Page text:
A New Innovation in a Voice-to-Text App: First-Ever Use of Amazon Transcribe
With the AI-enabled smart devices and virtual assistants that are being used more and more each day, voice technology has become an integral part of our lives. So, when one of our internal ideation campaigns identified a significant business need for a better transcription solution to create compliant case notes, an interesting idea took root. What if we could use the latest voice-to-text technology to make this task easy, fast and, most importantly, accurate?
The need for financial representatives to generate compliant case notes for each of their clients, paired with the new Regulation Best Interest rule recently put into place, meant creating a tool to capture more accurate and complete case notes would have a substantial business impact.
In search of solutions
As our team began a journey to engineer the ideal voice-to-text solution for case notes, one thing became very clear – mobile was the best use case. Think about it: Your smartphone is always with you, so it’s the ideal device for taking notes right after a meeting while the details are still fresh in your mind.
Thinking about the voice technologies that are available from big tech companies, two main obstacles emerged. First, could these technologies be integrated into a custom mobile app? Second, would the level of accuracy be high enough, considering our industry has a lot of unique terms and acronyms?
A few years ago, Northwestern Mutual created an app called Posting Plus that offered a voice-to-text feature using a phone’s native capabilities. However, we discovered only 12 percent of financial representatives used it due to issues like missing prepositions, problems with capitalization and poor punctuation – they found it took longer to correct the transcribed text than to type it in themselves.
To best solve the low adoption problem and provide far greater accuracy, we needed to think of a new approach. Little did we know we’d be creating an entirely new innovation.
Thinking differently to find a voice-to-text solution
Our four-person team of software engineers and innovators set out on our path with a divide-and-conquer strategy in different workstreams. We did the technical research related to iOS and Android platform microphones – information an audio engineer would know well, but was completely new to us.
Diving into the various transcription technologies, we ran a micro-experiment with 35 financial representatives who created case notes for client meetings by answering a set of prepared questions. Three different voice-to-text services were compared, with 25 field supervisors reviewing the sample case notes to confirm compliance. In the end, Amazon Transcribe stood out to the reviewers as the most accurate platform with the fewest transcription issues – we estimated the accuracy to be around 95 percent, whereas the other services were in the 70-percent range. Another benefit of Amazon Transcribe is its customizable library, with the ability to add unique industry or company terms and acronyms.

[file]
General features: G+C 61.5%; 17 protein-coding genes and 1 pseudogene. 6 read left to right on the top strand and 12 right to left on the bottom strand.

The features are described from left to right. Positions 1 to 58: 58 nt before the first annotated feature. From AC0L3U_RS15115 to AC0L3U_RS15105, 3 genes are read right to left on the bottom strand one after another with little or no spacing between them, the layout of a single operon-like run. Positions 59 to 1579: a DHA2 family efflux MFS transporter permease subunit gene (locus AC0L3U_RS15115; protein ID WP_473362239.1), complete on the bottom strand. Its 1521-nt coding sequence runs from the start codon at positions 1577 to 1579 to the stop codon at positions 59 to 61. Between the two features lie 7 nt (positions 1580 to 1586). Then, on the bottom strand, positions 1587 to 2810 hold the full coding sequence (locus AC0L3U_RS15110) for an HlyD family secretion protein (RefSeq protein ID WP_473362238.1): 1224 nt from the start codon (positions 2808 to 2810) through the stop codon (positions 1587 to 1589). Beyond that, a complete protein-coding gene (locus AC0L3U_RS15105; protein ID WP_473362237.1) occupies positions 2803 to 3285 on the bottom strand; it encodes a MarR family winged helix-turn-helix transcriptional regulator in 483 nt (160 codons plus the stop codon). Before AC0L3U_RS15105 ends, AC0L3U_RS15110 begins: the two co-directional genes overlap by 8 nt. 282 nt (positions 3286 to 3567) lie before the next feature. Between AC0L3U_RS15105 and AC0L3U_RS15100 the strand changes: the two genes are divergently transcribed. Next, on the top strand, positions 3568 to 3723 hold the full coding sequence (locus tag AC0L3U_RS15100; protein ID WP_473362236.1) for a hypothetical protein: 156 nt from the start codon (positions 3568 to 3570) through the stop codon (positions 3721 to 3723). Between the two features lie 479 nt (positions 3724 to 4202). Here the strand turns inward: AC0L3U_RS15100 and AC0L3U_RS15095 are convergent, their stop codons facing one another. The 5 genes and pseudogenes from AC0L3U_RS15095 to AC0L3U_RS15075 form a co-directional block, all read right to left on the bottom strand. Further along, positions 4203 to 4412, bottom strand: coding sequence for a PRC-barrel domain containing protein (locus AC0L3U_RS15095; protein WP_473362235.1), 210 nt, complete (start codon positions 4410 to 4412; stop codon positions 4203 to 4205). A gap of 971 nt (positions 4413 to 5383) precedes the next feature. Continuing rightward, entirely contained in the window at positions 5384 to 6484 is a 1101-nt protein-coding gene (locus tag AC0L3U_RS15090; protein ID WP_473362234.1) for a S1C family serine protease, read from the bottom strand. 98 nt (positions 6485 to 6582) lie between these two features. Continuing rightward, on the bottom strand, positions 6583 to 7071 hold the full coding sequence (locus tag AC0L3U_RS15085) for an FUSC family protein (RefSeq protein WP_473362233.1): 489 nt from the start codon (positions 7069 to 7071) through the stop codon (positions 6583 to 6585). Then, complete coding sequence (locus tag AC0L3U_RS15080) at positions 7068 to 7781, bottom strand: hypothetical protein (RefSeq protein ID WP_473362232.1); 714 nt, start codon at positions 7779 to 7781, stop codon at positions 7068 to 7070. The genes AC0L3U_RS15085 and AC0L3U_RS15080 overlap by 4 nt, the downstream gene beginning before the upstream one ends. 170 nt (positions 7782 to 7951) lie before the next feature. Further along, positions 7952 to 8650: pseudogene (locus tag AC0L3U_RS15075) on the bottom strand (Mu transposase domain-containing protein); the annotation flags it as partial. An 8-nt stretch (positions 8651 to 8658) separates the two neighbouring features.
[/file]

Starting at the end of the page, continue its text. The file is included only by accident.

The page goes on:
Because Northwestern Mutual uses Electrode Native, a Walmart Labs open-source framework leveraging React Native, we were able to make our app work on both iOS and Android devices. Our greatest challenge, however, was implementing a microphone bridge for both platforms that provided the audio in the format Amazon Transcribe (or any transcription service) was expecting. Think of the complexity of achieving this dual-platform capability, especially when you consider all the scenarios where you might use your smartphone mic: with your car speakers, for your plugin or Bluetooth headset, pausing phone calls – the list goes on.
After a few sprints of struggling to get the service working on a mobile device, we reached out to AWS for assistance. To our surprise, they told us this was the first use case of its kind. For several weeks, we tried different iterations and continued to collaborate with AWS until we finally came up with a solution that worked. Rigorous testing is now under way, and extensive piloting of our new mobile app, Smart Notes, will kick off in a few weeks.
The big takeaway: Innovation can come from anywhere
Smart Notes is the first application anywhere to use Amazon Transcribe on a mobile device to create documentation. Although our team was simply looking to solve a business problem and didn’t set out to break new ground, our efforts illustrate that it’s not just startup companies coming up with innovative solutions.
I think of all the potential users of this new tool – social workers, physicians, lawyers, or any person whose job requires taking notes “on-the-fly.” The innovation team here at Northwestern Mutual hasn’t just created a new way to help solve issues with dictated case note compliance; I’m proud to say we were the first to think of a potential new – and better – way of working that applies to many industries.